FILE - State Sen. Heather Steans

Illinois state Sen. Heather Steans, D-Chicago

The art of taxation seems to elude Illinois lawmakers. 

The latest example is the tax structure developed for recreational cannabis in Illinois. A group of state lawmakers essentially admitted that they just might have set the tax rates too high.

Although this might not be as egregious as what they tried to do with the taxes for a proposed casino in Chicago, it's further evidence that many lawmakers have no clue how overly burdensome taxes make Illinois less competitive than most U.S. states.

State Sens. Heather Steans, D-Chicago, and Toi Hutchinson, D-Olympia Fields, and state Reps. Kelly Cassidy, D-Chicago, and Jehan Gordon-Booth, D-Peoria, recently published a "Municipal Toolkit" for the state's recreational marijuana law, House Bill 1438.

In it, they urged municipal officials to "proceed with extreme caution" when it comes to taxing recreational cannabis sales next year, when the product is scheduled to hit the open market. That's because the state's taxes on the soon-to-be-legal recreational marijuana may already be too high for some consumers. 

"Proceed with extreme caution and avoid immediately taxing to the cap. We are already near the high middle end of tax rates around the country, and it’s vital to allow the marketplace to mature before increasing tax rates," the Municipal Toolkit says. "This has been a huge issue around the country as states and locals have often found that street markets lower prices to compete and maintain market share, so it’s critical to allow the new market to gain traction before increasing consumer costs through taxation. It is anticipated that it will take up to 5 years before the market is fully mature, so a taxation strategy should take this into account to avoid negatively impacting consumer movement into the legal marketplace and counterproductive taxation strategies."

That's sage advice.

Too bad lawmakers didn't follow it when they were drafting the law, and pretty much never follow it when crafting the state budget each year.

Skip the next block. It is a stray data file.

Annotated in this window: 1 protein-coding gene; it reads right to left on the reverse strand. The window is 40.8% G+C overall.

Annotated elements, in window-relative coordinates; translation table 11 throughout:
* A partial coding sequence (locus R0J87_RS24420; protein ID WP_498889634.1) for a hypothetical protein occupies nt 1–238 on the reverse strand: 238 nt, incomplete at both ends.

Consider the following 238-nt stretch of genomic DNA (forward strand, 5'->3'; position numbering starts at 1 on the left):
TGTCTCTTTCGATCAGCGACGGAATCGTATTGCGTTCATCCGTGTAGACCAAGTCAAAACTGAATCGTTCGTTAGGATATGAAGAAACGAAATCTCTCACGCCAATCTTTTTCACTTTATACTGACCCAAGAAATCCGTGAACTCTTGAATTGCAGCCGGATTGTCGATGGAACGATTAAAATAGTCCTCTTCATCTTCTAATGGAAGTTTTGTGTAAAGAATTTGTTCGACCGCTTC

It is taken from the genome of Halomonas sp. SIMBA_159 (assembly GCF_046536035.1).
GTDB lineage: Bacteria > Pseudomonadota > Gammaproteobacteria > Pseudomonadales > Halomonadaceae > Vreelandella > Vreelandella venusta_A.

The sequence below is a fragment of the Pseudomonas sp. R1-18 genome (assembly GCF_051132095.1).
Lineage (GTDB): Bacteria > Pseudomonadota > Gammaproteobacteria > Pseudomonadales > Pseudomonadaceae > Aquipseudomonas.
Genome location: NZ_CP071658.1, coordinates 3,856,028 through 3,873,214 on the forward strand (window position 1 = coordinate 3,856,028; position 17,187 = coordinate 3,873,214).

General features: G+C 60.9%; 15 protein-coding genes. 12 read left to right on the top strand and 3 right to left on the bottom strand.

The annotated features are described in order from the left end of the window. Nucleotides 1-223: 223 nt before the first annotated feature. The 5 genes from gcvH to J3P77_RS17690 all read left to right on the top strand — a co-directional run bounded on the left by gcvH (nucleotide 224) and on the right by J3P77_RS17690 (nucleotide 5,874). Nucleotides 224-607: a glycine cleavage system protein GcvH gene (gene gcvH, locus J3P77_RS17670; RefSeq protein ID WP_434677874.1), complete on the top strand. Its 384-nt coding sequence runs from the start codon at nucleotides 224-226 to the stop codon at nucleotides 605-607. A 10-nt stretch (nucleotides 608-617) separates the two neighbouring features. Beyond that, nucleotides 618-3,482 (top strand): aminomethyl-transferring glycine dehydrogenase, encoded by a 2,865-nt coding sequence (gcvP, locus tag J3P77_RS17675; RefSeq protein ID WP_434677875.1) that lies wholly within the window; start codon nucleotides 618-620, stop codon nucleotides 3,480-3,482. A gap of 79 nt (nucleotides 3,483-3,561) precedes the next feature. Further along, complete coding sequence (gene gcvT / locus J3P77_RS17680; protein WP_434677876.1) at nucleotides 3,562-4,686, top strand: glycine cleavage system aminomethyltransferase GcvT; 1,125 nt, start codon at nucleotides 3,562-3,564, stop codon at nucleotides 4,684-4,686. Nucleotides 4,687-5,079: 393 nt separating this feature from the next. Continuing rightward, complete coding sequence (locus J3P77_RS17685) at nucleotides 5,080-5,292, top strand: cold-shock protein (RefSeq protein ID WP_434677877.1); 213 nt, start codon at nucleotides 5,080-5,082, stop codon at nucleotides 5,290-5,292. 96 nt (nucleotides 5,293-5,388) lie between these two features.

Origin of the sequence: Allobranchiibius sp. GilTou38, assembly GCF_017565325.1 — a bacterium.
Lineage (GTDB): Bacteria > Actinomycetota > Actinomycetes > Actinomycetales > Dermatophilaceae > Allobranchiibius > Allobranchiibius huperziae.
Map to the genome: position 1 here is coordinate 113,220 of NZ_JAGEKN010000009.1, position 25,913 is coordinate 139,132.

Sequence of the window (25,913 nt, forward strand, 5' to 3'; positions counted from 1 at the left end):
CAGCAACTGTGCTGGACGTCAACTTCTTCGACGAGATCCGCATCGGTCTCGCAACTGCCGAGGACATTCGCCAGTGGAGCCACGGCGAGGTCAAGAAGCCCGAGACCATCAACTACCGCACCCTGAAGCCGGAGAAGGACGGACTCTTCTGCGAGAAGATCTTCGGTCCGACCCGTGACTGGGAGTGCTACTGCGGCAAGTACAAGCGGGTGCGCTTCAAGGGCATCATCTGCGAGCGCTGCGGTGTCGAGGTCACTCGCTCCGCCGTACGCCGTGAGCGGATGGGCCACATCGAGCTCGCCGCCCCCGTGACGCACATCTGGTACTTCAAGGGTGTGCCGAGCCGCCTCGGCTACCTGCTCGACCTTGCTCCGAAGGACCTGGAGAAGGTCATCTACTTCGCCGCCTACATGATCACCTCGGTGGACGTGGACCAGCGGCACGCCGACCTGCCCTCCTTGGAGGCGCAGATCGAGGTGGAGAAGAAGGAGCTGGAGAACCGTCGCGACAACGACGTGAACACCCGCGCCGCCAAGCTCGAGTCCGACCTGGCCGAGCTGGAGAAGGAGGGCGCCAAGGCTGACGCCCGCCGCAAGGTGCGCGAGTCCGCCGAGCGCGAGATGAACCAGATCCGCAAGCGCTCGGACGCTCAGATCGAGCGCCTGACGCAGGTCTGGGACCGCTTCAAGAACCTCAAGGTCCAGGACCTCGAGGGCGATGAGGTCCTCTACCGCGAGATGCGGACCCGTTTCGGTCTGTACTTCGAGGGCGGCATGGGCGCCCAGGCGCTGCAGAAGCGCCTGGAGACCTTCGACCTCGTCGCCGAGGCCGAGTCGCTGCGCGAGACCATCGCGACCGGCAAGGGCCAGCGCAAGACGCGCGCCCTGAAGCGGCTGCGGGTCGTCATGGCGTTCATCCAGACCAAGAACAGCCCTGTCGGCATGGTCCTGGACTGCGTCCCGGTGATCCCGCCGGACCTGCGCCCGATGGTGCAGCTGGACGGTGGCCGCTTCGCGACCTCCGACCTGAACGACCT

Illinois lawmakers placed a 7 percent tax on wholesale marijuana sold by cultivation centers to retailers. The end-user will pay much higher taxes. The state put a 10 percent tax on cannabis flower or products with less than 35 percent THC, the chemical that produces marijuana's high. There's a 20 percent tax on edibles and other cannabis-infused products. And a 25 percent tax was imposed on any cannabis product with a THC concentration above 35 percent.

On top of all that is the state's 6.25 percent sales tax. State lawmakers also left room for local taxing bodies to get a cut. Starting in September 2020, municipalities and counties will be able to add a local tax of 3 percent.

Add it all up and that's a heavy load.

And that's where the message from the Municipal Toolkit is coming from.

If they were being truthful, they might have well just said: "Hey, the state already placed overly burdensome taxes on recreational marijuana. Please don't add more. Illinois is desperate for the new revenue because we've mismanaged the state for the better part of, well, forever. We need people buying state-sponsored pot. We fear if you locals add even more taxes, consumers will continue to buy from their friendly neighborhood dealer. So just back off for a few years."


Regional Editor

Brett Rowland has worked as a reporter in newsrooms in Illinois and Wisconsin. He most recently served as news editor of the Northwest Herald in Crystal Lake, Illinois. He previously held the same position at the Daily Chronicle in DeKalb.